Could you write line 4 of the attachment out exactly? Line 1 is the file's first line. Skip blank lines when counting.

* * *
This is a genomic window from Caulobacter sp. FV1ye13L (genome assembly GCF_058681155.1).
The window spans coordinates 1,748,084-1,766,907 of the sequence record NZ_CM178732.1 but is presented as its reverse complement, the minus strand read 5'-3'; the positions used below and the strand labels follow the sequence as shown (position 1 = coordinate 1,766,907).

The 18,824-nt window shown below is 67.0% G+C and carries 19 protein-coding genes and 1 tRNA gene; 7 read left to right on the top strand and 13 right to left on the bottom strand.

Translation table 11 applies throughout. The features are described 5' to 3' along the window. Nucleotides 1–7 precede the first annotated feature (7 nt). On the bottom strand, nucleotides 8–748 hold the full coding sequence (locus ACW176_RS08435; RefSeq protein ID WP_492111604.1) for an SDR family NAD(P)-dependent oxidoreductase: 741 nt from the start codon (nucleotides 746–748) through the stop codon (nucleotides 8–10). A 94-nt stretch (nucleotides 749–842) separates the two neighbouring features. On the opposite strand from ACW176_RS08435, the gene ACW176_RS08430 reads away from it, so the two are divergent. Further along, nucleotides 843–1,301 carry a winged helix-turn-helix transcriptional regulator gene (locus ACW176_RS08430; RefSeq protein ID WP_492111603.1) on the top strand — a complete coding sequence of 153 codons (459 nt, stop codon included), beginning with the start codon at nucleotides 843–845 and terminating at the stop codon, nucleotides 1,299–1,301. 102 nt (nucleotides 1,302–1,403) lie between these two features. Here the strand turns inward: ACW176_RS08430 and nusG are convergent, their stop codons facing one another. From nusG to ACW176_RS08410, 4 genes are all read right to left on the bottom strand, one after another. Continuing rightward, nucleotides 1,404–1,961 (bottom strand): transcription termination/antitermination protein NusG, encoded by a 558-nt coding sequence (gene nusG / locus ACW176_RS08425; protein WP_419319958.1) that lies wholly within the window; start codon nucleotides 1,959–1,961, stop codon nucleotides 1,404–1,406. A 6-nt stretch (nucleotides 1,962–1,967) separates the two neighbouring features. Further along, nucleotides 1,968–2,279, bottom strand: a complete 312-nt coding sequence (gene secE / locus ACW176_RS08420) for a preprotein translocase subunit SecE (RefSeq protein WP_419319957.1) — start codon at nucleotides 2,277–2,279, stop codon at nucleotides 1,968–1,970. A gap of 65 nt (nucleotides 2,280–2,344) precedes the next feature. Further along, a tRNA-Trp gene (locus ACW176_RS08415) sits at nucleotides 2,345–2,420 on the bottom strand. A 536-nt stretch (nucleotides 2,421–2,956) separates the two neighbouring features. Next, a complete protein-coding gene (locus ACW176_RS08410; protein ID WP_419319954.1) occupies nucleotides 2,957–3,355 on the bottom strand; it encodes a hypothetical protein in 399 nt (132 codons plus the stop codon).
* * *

Translation table 11 applies throughout. The features are described 5' to 3' along the window. Nucleotides 1–7 precede the first annotated feature (7 nt). On the bottom strand, nucleotides 8–748 hold the full coding sequence (locus ACW176_RS08435; RefSeq protein ID WP_492111604.1) for an SDR family NAD(P)-dependent oxidoreductase: 741 nt from the start codon (nucleotides 746–748) through the stop codon (nucleotides 8–10). A 94-nt stretch (nucleotides 749–842) separates the two neighbouring features. On the opposite strand from ACW176_RS08435, the gene ACW176_RS08430 reads away from it, so the two are divergent. Further along, nucleotides 843–1,301 carry a winged helix-turn-helix transcriptional regulator gene (locus ACW176_RS08430; RefSeq protein ID WP_492111603.1) on the top strand — a complete coding sequence of 153 codons (459 nt, stop codon included), beginning with the start codon at nucleotides 843–845 and terminating at the stop codon, nucleotides 1,299–1,301. 102 nt (nucleotides 1,302–1,403) lie between these two features. Here the strand turns inward: ACW176_RS08430 and nusG are convergent, their stop codons facing one another. From nusG to ACW176_RS08410, 4 genes are all read right to left on the bottom strand, one after another. Continuing rightward, nucleotides 1,404–1,961 (bottom strand): transcription termination/antitermination protein NusG, encoded by a 558-nt coding sequence (gene nusG / locus ACW176_RS08425; protein WP_419319958.1) that lies wholly within the window; start codon nucleotides 1,959–1,961, stop codon nucleotides 1,404–1,406. A 6-nt stretch (nucleotides 1,962–1,967) separates the two neighbouring features. Further along, nucleotides 1,968–2,279, bottom strand: a complete 312-nt coding sequence (gene secE / locus ACW176_RS08420) for a preprotein translocase subunit SecE (RefSeq protein WP_419319957.1) — start codon at nucleotides 2,277–2,279, stop codon at nucleotides 1,968–1,970. A gap of 65 nt (nucleotides 2,280–2,344) precedes the next feature. Further along, a tRNA-Trp gene (locus ACW176_RS08415) sits at nucleotides 2,345–2,420 on the bottom strand. A 536-nt stretch (nucleotides 2,421–2,956) separates the two neighbouring features. Next, a complete protein-coding gene (locus ACW176_RS08410; protein ID WP_419319954.1) occupies nucleotides 2,957–3,355 on the bottom strand; it encodes a hypothetical protein in 399 nt (132 codons plus the stop codon).